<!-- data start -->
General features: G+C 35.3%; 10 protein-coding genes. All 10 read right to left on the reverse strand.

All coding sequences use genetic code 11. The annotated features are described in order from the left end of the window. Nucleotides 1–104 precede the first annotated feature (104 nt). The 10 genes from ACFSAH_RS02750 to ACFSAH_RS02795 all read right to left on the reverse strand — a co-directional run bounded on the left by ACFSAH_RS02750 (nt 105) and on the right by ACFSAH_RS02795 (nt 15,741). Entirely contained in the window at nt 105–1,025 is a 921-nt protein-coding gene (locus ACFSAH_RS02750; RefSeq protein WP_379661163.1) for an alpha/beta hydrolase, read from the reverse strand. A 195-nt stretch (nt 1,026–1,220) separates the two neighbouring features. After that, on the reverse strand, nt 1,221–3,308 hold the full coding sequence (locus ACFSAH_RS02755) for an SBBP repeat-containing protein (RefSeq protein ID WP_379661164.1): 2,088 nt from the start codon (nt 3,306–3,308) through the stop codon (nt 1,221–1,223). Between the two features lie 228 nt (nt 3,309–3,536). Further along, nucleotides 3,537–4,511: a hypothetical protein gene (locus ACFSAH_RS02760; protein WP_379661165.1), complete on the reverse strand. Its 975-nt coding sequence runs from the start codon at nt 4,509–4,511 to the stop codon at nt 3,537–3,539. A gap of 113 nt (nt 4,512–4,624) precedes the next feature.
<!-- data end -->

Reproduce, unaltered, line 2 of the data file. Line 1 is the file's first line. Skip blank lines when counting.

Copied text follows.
All coding sequences use genetic code 11. The annotated features are described in order from the left end of the window. Nucleotides 1–104 precede the first annotated feature (104 nt). The 10 genes from ACFSAH_RS02750 to ACFSAH_RS02795 all read right to left on the reverse strand — a co-directional run bounded on the left by ACFSAH_RS02750 (nt 105) and on the right by ACFSAH_RS02795 (nt 15,741). Entirely contained in the window at nt 105–1,025 is a 921-nt protein-coding gene (locus ACFSAH_RS02750; RefSeq protein WP_379661163.1) for an alpha/beta hydrolase, read from the reverse strand. A 195-nt stretch (nt 1,026–1,220) separates the two neighbouring features. After that, on the reverse strand, nt 1,221–3,308 hold the full coding sequence (locus ACFSAH_RS02755) for an SBBP repeat-containing protein (RefSeq protein ID WP_379661164.1): 2,088 nt from the start codon (nt 3,306–3,308) through the stop codon (nt 1,221–1,223). Between the two features lie 228 nt (nt 3,309–3,536). Further along, nucleotides 3,537–4,511: a hypothetical protein gene (locus ACFSAH_RS02760; protein WP_379661165.1), complete on the reverse strand. Its 975-nt coding sequence runs from the start codon at nt 4,509–4,511 to the stop codon at nt 3,537–3,539. A gap of 113 nt (nt 4,512–4,624) precedes the next feature.